"Linguistic Landscapes: Exploring the Bridge Between Language and History Through the Poetry of Luis Palés Matos and Derek Walcott"
Throughout my time in the Comparative Literature program at Haverford College, I’ve realized that my interests have always led me back to the Caribbean. As someone who studies literature and is fascinated by different languages: focusing on the Caribbean makes sense. Literature in the Caribbean is produced in a multiple array of languages: French, Spanish, Creole, English, and so forth. Which is of course interesting to me. This multiplicity of language in the Caribbean is mostly due to the extensive colonization that occurred in this region in the 15th century. This is also particularly interesting to me—I wanted to uncover the relationship between colonialism and literary production. Besides these academic reasons for my interest in the Caribbean, there is also the fact that I am from the Caribbean and I am tied to it in ways that are perhaps more emotional than scholarly, but I see no problem in this. I actually hope that this strengthens my research, forcing me to a carve a space within the academic for the emotional or perhaps to find a way to blend the two. By examining the poetry of Luis Palés Matos and Derek Walcott, I was able to unpack all these different issues and themes that so enriched my studies in Comparative Literature. The sonic qualities of Palés's poetry were of interest to me since high school and I was excited to explore the ways in which the sonic can be used to define identity. As for Walcott, I read some of his poetry in Asali Solomon's class "Caribbean Literature" and was immediately intrigued with how he used allusions and references to canonical literature in order to define the Caribbean. This thesis allowed me to finalized these threads, but it also challenged me to look beyond traditional representations of Caribbean identity.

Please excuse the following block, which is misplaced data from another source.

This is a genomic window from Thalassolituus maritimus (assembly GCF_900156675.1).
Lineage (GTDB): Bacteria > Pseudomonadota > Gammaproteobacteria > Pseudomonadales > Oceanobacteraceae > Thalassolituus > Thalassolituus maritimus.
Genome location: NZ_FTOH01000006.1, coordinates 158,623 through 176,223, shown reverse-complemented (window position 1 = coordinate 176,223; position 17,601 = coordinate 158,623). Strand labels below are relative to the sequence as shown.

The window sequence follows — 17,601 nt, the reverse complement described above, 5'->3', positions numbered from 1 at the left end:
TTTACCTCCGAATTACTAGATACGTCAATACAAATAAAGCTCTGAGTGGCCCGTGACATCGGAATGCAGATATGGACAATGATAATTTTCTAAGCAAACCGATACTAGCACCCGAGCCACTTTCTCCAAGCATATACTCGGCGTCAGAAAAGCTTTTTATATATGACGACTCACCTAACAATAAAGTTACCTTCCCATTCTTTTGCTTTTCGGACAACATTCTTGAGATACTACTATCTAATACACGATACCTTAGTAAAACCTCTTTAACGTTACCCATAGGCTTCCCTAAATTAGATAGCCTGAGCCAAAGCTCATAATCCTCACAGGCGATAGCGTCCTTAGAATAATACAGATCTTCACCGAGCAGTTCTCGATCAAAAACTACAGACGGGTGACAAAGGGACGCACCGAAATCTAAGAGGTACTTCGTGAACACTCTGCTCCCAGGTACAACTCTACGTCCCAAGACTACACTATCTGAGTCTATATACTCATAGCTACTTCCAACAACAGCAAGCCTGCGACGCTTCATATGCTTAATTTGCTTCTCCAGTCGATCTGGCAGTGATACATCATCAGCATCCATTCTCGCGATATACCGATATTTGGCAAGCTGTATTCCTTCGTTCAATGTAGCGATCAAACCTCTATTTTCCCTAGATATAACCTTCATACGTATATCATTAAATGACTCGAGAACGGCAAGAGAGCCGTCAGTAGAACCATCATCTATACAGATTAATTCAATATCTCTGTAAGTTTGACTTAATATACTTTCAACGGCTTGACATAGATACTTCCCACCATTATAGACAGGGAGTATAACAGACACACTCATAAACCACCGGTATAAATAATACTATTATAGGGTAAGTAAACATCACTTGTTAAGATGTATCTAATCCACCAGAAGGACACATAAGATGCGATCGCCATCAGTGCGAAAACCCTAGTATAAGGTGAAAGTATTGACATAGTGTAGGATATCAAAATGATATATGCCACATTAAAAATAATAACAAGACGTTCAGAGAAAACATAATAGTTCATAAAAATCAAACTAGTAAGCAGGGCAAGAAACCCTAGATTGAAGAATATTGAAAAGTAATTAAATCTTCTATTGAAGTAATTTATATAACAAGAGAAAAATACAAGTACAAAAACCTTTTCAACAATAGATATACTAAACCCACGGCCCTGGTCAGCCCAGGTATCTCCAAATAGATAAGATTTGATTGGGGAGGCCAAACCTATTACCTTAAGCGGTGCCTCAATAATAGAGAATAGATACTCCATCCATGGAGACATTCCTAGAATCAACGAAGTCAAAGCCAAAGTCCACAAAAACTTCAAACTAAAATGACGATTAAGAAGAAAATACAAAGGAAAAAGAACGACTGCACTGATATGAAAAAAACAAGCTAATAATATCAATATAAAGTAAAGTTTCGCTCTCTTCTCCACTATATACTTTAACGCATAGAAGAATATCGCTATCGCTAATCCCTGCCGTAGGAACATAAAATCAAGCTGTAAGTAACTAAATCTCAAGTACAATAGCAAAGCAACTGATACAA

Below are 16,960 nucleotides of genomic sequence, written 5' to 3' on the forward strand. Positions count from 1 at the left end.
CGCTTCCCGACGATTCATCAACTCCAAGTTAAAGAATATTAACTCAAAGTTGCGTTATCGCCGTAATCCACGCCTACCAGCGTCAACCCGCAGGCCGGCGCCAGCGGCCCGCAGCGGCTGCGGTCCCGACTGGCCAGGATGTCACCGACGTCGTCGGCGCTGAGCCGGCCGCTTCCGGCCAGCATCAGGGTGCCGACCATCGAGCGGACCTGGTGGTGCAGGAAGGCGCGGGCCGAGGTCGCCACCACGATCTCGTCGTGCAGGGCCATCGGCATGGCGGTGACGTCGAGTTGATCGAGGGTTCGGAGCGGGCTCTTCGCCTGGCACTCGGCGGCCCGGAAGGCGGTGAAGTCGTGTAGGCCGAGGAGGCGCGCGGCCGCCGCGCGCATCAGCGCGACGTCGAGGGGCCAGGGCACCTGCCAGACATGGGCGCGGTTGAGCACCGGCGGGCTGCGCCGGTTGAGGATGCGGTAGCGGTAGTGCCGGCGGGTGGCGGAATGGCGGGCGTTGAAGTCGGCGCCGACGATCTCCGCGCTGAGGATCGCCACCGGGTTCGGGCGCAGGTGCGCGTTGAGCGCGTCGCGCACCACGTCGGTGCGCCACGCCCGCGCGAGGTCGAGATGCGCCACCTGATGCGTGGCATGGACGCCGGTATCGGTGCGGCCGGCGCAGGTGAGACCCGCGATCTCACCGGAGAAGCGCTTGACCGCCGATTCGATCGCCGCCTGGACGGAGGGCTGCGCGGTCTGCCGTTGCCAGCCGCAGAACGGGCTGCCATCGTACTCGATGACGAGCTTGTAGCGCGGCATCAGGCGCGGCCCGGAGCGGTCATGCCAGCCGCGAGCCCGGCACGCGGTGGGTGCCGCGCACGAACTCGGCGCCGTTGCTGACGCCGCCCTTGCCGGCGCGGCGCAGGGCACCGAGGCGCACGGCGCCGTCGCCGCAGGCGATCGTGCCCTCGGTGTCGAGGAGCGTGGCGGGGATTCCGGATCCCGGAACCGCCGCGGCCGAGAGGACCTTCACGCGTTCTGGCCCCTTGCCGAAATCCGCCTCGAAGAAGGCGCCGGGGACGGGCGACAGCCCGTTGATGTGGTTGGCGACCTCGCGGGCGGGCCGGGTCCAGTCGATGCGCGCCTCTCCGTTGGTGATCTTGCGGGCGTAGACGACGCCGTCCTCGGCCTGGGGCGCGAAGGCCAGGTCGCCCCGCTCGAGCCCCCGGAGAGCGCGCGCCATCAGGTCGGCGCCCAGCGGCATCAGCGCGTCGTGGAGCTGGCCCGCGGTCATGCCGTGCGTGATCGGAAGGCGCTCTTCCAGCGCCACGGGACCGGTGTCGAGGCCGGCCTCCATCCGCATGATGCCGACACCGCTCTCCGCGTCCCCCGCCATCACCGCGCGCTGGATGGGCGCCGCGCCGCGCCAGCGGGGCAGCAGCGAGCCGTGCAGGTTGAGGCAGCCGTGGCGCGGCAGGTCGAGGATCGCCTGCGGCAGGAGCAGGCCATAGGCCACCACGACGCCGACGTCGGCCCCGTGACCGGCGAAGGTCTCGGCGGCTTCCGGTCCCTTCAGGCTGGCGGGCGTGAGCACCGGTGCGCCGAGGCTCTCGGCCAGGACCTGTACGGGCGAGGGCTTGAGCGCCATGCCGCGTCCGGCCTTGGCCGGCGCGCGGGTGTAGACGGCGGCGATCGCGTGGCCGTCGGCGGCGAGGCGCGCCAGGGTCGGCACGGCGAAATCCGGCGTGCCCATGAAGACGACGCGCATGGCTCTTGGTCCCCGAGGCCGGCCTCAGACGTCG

Derek Walcott famously writes in his poem “A Cry from Africa” that he is “divided to the vein”—in itself a succinct exploration of what it means to be born into a colonized (or once-colonized) country. Luis Palés Matos explores this division in different words, but to a similar effect, as he describes “la antillana” [the Antillean] that is “una mitad española / y otra mitad africana” (“Ten con ten” 37-38). The history of the Caribbean manifests itself in both of these lines as they complicate narratives of Caribbean identity. My essay not only aims to explore what it means to be divided to the vein, but more precisely, what it means to be divided to the tongue. Through Palés Matos’s lens, this tongue is one that is both Spanish and African and through Walcott, it is African, English, and Dutch. The tongue, when explored through the works of these two poets, becomes a site of resistance. By employing my reading of Homi K. Bhabha’s “OF Mimicry and Man,” I trace how Walcott and Palés Matos challenge a one-dimensional rendering of the Caribbean and allow for a more nuanced understanding. Though both poets work within the linguistic in order to reframe accounts of the Caribbean, they differ in intention and in effect. Walcott’s poetry embraces colonial language and poetics, yet manages to employ them within his larger critique of colonialism. Conversely, Palés Matos defines and (at times) creates a Boricua Spanish, which works within a larger Antillean language. Through this linguistic invention, Palés Matos creates a document that records the sonic aspects of the islands—ones that are inextricably tied to African dance and song. By exploring the linguistic finesse of these two poets, my project aims to uncover how their respective works delineate different accounts—with attention to their advantages and limitations—of a Caribbean history.